(U·riʹah) [My Light Is Jehovah].
1. The Hittite husband of Bath-sheba. Uriah was one of David’s foreign warriors. (2Sa 23:39; 1Ch 11:41) His words, conduct, marriage to a Jewess, and residence in Jerusalem close to the king’s palace all suggest that he adopted the worship of Jehovah God as a circumcised proselyte.—2Sa 11:3, 6-11.
While Uriah was engaged in the battle against Ammon at Rabbah, David committed adultery with his wife Bath-sheba, about which Uriah never learned. David then sent and had Uriah come to Jerusalem, whereupon the king asked him about the progress of the war and sent him out to go to his home so that his wife’s child might appear to be Uriah’s. However, Uriah refused to go there because the army was out in the field. (De 23:9-11; compare 1Sa 21:5.) Even when David made him drunk, he still refused to sleep at home. (2Sa 11:1-13) David’s crime against Uriah then doubled, for David sent him back to the war with instructions to Joab that he should maneuver Uriah’s death in battle.—2Sa 11:14-26.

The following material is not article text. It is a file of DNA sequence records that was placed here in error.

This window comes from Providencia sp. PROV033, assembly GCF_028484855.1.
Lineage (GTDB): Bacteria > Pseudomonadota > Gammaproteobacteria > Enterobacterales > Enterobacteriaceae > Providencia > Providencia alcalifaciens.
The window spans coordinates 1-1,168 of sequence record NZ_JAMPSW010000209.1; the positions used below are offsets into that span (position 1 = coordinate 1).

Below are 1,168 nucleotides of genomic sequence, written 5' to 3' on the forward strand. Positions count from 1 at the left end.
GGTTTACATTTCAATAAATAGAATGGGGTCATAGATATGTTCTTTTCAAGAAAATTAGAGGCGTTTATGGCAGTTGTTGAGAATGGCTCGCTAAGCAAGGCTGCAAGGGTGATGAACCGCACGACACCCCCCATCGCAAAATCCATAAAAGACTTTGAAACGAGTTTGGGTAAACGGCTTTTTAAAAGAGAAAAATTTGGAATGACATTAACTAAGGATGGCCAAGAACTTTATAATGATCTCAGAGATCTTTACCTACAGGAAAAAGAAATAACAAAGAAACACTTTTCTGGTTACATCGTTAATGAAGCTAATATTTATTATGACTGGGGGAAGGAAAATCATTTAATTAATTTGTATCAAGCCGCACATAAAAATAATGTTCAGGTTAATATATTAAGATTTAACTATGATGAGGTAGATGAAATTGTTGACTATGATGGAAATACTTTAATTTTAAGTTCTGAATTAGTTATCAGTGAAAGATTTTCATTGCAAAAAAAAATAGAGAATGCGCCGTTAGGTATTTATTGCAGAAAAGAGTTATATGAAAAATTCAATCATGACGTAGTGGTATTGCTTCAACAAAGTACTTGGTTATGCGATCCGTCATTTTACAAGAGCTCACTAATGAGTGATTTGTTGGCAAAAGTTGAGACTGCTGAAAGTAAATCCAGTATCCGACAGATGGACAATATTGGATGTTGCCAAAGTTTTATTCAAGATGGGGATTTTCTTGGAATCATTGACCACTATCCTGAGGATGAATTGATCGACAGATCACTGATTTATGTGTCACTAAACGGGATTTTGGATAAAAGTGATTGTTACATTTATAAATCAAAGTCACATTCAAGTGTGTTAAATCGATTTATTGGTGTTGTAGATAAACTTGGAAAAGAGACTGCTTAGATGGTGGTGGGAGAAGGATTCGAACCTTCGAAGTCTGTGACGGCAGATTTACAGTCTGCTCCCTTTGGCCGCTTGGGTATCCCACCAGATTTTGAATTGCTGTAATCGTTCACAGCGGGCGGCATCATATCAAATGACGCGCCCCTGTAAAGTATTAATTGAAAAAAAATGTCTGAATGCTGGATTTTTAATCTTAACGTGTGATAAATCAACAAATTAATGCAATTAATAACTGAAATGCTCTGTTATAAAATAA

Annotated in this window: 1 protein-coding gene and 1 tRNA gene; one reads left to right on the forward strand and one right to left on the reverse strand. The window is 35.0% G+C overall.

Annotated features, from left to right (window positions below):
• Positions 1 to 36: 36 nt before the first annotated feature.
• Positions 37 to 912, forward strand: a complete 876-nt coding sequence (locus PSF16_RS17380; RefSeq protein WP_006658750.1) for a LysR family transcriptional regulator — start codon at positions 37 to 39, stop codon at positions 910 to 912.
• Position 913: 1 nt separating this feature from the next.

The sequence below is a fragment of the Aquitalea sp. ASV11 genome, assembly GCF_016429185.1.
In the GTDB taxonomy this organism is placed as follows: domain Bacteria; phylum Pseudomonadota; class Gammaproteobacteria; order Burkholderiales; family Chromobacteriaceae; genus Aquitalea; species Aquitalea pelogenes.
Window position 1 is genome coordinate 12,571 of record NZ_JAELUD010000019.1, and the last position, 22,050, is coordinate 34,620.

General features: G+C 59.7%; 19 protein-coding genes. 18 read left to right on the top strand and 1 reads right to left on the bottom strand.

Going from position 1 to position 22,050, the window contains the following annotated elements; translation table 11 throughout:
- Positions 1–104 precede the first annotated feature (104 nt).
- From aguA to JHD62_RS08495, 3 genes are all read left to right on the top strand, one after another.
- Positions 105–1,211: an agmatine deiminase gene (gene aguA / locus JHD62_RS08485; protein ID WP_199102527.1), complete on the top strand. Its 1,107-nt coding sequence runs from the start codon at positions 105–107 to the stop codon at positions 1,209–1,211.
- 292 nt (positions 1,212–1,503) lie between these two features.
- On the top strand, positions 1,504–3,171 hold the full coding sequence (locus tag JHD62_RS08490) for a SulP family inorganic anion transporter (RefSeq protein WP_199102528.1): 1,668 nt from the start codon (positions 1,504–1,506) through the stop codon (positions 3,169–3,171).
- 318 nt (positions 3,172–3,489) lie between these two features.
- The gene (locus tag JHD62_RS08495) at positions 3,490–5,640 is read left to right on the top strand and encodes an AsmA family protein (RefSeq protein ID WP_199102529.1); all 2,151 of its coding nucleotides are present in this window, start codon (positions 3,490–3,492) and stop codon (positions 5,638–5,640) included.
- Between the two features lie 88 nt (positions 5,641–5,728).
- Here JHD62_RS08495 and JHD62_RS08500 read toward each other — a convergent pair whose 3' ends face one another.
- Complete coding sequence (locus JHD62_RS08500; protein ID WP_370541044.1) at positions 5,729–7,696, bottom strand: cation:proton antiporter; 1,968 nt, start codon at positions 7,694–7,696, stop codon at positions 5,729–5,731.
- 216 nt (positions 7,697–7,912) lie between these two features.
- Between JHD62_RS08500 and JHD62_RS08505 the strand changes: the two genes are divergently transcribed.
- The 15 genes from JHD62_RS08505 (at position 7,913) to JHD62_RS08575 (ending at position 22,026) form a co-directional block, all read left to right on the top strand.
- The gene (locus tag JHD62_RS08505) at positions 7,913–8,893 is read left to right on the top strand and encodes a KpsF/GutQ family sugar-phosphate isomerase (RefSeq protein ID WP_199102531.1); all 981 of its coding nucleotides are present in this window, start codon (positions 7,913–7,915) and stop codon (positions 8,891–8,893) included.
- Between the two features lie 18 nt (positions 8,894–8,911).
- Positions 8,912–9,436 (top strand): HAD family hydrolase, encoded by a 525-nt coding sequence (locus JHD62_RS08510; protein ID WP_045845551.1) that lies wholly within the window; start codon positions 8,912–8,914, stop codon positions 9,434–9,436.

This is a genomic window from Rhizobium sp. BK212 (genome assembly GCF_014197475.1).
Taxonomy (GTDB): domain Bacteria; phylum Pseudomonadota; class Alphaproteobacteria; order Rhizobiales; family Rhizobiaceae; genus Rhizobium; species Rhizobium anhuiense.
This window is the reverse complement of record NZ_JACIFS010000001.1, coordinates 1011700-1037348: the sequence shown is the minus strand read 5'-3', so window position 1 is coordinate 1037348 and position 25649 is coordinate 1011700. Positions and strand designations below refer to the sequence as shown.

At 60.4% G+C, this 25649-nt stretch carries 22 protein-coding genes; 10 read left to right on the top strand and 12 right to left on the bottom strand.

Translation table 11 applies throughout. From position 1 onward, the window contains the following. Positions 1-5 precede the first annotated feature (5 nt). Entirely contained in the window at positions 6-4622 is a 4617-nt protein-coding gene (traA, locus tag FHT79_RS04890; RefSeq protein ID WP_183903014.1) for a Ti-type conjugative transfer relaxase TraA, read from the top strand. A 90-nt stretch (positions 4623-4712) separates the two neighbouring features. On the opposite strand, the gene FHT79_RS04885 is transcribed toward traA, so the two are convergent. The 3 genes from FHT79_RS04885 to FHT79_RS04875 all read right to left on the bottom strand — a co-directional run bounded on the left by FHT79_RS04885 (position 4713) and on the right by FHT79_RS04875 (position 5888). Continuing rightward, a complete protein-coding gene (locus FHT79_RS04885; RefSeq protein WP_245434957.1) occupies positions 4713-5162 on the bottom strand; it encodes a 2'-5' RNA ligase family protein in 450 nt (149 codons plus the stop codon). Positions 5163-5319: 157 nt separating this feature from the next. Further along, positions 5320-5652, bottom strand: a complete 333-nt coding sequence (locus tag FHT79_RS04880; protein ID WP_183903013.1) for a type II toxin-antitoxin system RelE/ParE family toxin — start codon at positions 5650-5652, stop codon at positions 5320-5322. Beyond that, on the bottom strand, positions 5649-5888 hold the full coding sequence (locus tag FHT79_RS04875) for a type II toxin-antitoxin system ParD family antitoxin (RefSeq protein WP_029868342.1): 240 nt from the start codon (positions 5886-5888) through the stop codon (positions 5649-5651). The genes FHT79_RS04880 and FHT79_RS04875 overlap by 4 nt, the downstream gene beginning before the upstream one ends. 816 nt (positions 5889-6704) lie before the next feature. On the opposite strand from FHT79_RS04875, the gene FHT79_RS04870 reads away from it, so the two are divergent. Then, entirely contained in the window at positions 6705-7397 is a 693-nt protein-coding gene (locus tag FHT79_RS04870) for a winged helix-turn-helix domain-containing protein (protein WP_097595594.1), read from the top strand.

3. Presumably a priest, one who stood at Ezra’s right when he read from the Law to the returned exiles assembled at the Water Gate in Jerusalem.—Ne 8:1-4.